Zhang  X , Wang  J , Li  Y , Jiang  B .  Diagnostic test accuracy of Spot and Plusoptix photoscreeners in detecting amblyogenic risk factors in children: a systemic review and meta-analysis.   Ophthalmic Physiol Opt. 2019;39(4):260-271. doi:10.1111/opo.12628 PubMedGoogle ScholarCrossref
17.
Srinivasan  G , Russo  D , Taylor  C , Guarino  A , Tattersall  P , Moore  B .  Validity of the Spot Vision Screener in detecting vision disorders in children 6 months to 36 months of age.   J AAPOS. 2019;23(5):278.e1-278.e6. doi:10.1016/j.jaapos.2019.06.008 PubMedGoogle ScholarCrossref
18.
Dikkaya  F , Erdur  SK .  Comparison of the PlusOptix S09 and Spot Vision photorefractor to cycloretinoscopy.   Int Ophthalmol. 2019;39(8):1671-1678. doi:10.1007/s10792-018-1026-8 PubMedGoogle ScholarCrossref
19.
Mu  Y , Bi  H , Ekure  E ,  et al.  Performance of Spot photoscreener in detecting amblyopia risk factors in Chinese pre-school and school age children attending an eye clinic.   PLoS One. 2016;11(2):e0149561. doi:10.1371/journal.pone.0149561 PubMedGoogle Scholar
20.
Yakar  K .  Clinical performance of the Spot Vision Photo Screener before and after induction of cycloplegia in children.   J Ophthalmol. 2019;2019:5329121.PubMedGoogle Scholar
21.
Panda  L , Barik  U , Nayak  S ,  et al.  Performance of photoscreener in detection of refractive error in all age groups and amblyopia risk factors in children in a tribal district of Odisha: the Tribal Odisha Eye Disease Study (TOES) # 3.   Transl Vis Sci Technol. 2018;7(3):12. doi:10.1167/tvst.7.3.12 PubMedGoogle ScholarCrossref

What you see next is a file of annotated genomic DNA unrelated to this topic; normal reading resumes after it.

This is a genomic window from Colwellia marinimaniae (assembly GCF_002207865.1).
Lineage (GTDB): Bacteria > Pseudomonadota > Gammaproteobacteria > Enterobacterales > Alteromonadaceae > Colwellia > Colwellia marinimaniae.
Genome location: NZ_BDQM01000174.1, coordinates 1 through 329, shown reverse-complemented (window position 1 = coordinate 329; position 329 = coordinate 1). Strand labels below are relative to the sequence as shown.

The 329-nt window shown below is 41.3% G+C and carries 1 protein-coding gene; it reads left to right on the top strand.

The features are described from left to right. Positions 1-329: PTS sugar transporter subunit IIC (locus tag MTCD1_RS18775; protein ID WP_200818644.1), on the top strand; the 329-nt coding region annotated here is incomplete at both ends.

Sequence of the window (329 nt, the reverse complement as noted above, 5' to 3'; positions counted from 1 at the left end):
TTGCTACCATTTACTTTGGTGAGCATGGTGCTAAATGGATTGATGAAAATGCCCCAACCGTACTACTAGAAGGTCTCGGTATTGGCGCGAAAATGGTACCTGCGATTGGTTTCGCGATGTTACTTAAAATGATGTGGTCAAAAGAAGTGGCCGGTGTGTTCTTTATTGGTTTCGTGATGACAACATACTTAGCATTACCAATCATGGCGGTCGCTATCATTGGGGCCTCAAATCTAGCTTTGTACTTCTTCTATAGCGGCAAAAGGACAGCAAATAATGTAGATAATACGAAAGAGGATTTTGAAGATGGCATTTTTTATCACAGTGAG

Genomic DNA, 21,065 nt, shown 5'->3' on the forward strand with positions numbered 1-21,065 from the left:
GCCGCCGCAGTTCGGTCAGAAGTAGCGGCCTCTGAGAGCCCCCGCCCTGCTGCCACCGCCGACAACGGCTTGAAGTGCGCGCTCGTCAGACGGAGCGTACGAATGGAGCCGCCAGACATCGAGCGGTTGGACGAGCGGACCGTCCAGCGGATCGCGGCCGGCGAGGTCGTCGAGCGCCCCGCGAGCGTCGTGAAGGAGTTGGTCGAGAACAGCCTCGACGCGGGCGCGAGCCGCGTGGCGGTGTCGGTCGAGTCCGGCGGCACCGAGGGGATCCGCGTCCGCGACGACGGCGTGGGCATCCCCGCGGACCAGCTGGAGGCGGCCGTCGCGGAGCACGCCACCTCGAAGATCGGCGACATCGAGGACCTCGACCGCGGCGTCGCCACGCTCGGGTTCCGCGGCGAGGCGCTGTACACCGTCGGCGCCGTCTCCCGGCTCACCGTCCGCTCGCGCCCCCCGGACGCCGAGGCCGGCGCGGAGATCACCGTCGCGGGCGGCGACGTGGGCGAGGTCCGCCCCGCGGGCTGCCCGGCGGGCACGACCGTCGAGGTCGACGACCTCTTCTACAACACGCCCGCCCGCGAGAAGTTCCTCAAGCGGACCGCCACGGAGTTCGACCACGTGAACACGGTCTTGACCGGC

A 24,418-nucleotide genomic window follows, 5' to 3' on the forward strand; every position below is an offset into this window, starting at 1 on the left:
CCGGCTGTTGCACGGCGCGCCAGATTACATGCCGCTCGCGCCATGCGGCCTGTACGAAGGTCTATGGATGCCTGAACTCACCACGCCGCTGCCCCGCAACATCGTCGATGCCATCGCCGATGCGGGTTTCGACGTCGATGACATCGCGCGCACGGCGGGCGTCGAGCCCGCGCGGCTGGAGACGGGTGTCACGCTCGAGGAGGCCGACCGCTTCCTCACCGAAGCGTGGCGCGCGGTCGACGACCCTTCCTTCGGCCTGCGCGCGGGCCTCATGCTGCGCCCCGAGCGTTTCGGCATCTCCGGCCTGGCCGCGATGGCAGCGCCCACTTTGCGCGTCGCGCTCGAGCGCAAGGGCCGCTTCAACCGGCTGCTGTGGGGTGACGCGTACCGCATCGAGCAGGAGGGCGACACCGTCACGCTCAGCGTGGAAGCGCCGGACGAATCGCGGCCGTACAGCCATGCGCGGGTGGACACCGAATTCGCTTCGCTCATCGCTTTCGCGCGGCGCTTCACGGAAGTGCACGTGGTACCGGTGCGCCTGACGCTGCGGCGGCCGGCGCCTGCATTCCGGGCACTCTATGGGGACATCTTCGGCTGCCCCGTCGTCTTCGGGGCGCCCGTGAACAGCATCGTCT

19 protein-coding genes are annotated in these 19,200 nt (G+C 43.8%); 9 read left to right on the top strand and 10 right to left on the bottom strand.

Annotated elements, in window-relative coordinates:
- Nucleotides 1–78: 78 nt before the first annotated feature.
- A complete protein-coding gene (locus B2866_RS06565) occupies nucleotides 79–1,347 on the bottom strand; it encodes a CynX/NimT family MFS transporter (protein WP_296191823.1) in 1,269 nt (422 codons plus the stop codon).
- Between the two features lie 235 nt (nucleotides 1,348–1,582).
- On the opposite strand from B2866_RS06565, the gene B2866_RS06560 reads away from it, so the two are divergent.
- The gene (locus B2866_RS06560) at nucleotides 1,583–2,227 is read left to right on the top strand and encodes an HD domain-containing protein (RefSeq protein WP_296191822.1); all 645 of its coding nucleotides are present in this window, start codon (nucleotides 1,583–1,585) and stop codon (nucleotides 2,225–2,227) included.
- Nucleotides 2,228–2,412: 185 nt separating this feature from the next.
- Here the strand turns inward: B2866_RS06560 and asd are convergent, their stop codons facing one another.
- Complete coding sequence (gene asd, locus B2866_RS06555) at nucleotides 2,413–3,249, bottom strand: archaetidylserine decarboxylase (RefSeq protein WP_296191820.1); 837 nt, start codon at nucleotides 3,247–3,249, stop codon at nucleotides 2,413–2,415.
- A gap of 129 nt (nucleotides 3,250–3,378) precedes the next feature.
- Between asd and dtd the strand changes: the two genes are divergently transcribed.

22.
Lin  M , Lucas  HC  Jr , Shmueli  G .  Too big to fail: large samples and the P value problem.   Inf Syst Res. 2013;24(4):1-12. doi:10.1287/isre.2013.0480Google ScholarCrossref
23.
VanderVeen  DK , Kraker  RT , Pineles  SL ,  et al.  Use of orthokeratology for the prevention of myopic progression in children: a report by the American Academy of Ophthalmology.   Ophthalmology. 2019;126(4):623-636. doi:10.1016/j.ophtha.2018.11.026 PubMedGoogle ScholarCrossref
24.
Willis  JR , Vitale  S , Morse  L ,  et al.  The prevalence of myopic choroidal neovascularization in the United States: analysis of the IRIS data registry and NHANES.   Ophthalmology. 2016;123(8):1771-1782. doi:10.1016/j.ophtha.2016.04.021 PubMedGoogle ScholarCrossref
25.
Bar Dayan  Y , Levin  A , Morad  Y ,  et al.  The changing prevalence of myopia in young adults: a 13-year series of population-based prevalence surveys.   Invest Ophthalmol Vis Sci. 2005;46(8):2760-2765. doi:10.1167/iovs.04-0260 PubMedGoogle ScholarCrossref
26.
Hyman  L , Gwiazda  J , Hussein  M ,  et al.  Relationship of age, sex, and ethnicity with myopia progression and axial elongation in the correction of myopia evaluation trial.   Arch Ophthalmol. 2005;123(7):977-987. doi:10.1001/archopht.123.7.977 PubMedGoogle ScholarCrossref
27.
Sanz Diez  P , Yang  LH , Lu  MX , Wahl  S , Ohlendorf  A .  Growth curves of myopia-related parameters to clinically monitor the refractive development in Chinese schoolchildren.   Graefes Arch Clin Exp Ophthalmol. 2019;257(5):1045-1053. doi:10.1007/s00417-019-04290-6 PubMedGoogle ScholarCrossref
28.
Vision NRCUCo.  Analysis of the Prevalence Literature. Myopia: Prevalence and Progression. National Academies Press; 1989.